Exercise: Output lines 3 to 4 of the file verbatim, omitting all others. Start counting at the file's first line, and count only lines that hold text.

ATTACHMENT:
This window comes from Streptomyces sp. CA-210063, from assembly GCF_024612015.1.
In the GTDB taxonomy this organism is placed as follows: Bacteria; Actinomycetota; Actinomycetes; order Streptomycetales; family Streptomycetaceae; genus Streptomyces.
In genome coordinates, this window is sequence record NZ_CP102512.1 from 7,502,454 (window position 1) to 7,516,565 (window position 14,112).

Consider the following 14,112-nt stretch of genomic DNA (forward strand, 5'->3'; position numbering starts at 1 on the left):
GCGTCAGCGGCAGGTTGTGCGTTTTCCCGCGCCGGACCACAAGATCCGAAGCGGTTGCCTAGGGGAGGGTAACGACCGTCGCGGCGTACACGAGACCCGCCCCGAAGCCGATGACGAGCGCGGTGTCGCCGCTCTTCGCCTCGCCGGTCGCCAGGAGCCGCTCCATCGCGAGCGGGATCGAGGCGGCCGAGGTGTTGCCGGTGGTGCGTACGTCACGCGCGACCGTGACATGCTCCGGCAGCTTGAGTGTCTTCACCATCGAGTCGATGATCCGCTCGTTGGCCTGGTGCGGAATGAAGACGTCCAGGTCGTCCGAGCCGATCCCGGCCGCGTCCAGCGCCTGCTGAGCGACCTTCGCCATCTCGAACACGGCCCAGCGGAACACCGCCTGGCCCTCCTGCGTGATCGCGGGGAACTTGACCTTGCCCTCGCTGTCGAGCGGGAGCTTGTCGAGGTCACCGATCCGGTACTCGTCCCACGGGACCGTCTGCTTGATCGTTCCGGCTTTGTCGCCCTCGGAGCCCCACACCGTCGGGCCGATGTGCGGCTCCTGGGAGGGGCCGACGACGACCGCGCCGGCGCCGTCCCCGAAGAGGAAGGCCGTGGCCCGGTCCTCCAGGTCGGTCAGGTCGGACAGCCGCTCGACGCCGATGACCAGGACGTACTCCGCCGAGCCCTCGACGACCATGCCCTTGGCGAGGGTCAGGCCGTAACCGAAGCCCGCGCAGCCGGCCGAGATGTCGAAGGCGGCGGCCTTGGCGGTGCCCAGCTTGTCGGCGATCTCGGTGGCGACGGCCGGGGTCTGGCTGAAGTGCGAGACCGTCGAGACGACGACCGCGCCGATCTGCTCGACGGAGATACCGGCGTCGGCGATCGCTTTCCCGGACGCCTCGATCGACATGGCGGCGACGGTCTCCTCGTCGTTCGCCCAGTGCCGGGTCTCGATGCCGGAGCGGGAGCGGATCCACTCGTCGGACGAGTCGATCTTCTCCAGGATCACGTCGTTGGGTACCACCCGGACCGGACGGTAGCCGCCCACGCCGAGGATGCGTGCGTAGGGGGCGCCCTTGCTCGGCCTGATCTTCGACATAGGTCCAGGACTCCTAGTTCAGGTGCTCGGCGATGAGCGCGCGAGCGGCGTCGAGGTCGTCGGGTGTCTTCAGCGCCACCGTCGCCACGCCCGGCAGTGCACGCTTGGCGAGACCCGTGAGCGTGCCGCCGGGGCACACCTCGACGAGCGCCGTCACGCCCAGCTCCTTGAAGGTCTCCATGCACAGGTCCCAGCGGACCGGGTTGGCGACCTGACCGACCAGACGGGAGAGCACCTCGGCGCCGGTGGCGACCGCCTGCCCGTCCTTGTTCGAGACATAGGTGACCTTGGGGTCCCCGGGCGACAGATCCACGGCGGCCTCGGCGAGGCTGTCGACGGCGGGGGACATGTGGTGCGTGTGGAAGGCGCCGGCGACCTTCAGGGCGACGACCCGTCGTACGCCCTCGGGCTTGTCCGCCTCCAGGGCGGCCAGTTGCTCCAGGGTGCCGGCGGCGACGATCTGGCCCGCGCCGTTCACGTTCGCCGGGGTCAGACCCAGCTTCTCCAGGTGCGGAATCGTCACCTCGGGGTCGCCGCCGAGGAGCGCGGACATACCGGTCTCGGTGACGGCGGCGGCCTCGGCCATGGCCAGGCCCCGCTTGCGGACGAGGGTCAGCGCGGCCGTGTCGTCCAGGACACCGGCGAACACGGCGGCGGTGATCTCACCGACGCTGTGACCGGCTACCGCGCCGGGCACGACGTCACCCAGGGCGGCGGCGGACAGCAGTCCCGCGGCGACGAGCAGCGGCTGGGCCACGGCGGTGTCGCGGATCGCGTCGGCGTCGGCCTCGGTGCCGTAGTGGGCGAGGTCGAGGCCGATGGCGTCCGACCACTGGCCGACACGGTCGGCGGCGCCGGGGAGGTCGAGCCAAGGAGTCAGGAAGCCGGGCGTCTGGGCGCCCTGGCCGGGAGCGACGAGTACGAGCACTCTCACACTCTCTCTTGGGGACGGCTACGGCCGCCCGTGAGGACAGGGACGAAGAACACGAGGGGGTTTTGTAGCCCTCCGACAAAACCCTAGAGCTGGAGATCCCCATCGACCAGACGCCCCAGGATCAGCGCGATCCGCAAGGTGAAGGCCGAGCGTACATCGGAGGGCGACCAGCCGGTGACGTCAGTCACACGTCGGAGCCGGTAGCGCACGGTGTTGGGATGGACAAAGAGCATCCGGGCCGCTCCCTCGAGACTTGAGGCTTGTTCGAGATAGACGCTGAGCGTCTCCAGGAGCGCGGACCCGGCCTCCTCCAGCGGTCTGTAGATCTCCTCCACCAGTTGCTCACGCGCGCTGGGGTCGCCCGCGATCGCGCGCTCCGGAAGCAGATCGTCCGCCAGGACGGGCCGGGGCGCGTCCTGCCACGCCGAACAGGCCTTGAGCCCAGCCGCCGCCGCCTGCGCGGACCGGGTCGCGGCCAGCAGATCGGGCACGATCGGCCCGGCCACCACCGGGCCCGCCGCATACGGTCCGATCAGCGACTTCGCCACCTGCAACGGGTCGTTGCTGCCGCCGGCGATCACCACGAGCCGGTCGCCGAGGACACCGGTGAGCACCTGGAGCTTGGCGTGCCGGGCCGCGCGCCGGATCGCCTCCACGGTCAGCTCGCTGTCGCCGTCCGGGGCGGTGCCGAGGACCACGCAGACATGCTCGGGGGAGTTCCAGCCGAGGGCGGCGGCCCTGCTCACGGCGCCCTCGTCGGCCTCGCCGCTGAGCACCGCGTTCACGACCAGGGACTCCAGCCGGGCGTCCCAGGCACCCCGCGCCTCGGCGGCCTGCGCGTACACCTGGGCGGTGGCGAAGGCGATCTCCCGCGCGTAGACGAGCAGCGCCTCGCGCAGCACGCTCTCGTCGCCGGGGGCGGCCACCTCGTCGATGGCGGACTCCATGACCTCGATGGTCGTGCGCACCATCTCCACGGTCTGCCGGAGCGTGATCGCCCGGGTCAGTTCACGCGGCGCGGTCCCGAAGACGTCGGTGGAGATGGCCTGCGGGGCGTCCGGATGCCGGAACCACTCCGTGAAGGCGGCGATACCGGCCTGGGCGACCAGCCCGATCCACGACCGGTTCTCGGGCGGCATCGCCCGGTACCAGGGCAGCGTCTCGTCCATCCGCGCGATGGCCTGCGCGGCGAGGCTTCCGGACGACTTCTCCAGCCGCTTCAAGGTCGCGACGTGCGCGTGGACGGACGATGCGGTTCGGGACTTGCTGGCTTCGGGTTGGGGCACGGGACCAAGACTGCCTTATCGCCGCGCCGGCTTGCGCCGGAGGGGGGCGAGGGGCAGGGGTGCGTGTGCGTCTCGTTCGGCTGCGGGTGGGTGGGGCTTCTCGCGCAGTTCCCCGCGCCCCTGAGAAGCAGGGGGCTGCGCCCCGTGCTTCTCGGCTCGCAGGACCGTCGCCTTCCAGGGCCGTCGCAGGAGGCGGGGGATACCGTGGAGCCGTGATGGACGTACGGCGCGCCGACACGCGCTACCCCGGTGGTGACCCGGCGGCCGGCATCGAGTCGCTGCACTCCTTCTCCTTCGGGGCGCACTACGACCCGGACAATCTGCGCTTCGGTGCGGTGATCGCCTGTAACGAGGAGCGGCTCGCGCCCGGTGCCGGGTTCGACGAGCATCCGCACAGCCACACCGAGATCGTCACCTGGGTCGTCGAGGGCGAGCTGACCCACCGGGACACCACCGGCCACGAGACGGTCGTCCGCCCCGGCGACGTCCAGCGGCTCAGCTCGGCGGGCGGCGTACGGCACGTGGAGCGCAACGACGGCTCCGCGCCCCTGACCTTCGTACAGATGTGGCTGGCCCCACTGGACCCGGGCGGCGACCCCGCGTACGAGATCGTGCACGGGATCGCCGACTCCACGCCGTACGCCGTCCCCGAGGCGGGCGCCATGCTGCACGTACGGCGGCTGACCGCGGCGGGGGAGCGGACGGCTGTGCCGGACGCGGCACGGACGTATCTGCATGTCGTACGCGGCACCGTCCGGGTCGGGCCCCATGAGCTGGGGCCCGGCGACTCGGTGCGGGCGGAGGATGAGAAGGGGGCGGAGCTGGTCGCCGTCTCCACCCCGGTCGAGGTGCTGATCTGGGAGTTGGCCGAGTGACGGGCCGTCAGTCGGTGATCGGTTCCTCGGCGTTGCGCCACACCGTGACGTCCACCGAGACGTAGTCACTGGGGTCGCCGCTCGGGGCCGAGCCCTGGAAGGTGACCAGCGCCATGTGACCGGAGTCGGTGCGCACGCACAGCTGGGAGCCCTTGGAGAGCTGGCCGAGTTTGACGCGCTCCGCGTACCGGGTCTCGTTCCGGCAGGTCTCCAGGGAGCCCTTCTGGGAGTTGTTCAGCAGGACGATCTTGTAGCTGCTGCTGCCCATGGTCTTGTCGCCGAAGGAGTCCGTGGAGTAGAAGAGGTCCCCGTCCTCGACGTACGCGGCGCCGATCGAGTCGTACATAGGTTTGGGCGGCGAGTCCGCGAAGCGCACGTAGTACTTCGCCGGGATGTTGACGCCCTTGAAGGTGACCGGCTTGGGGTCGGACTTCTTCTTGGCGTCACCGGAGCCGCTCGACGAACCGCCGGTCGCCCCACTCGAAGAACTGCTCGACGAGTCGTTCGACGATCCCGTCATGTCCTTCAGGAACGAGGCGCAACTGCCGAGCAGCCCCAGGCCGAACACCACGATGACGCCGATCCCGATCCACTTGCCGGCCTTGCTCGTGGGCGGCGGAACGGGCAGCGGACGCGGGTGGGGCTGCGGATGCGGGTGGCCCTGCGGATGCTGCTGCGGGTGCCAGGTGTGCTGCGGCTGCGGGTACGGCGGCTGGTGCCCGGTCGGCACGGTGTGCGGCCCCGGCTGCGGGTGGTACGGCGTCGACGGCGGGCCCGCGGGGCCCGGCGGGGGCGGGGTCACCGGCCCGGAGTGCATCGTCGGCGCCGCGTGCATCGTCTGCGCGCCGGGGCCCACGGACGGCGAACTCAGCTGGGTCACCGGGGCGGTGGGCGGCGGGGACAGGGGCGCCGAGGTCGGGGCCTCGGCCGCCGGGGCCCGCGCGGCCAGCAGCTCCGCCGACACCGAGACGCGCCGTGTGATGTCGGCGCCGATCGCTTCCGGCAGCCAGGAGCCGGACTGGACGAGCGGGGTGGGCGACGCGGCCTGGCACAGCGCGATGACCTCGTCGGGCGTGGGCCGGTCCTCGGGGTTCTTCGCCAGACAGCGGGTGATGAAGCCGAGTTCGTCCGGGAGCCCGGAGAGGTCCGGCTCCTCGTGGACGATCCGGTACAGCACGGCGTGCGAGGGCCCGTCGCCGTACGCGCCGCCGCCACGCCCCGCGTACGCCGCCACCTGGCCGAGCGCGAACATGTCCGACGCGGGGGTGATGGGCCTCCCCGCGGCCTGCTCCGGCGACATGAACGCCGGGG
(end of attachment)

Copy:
In genome coordinates, this window is sequence record NZ_CP102512.1 from 7,502,454 (window position 1) to 7,516,565 (window position 14,112).

Consider the following 14,112-nt stretch of genomic DNA (forward strand, 5'->3'; position numbering starts at 1 on the left):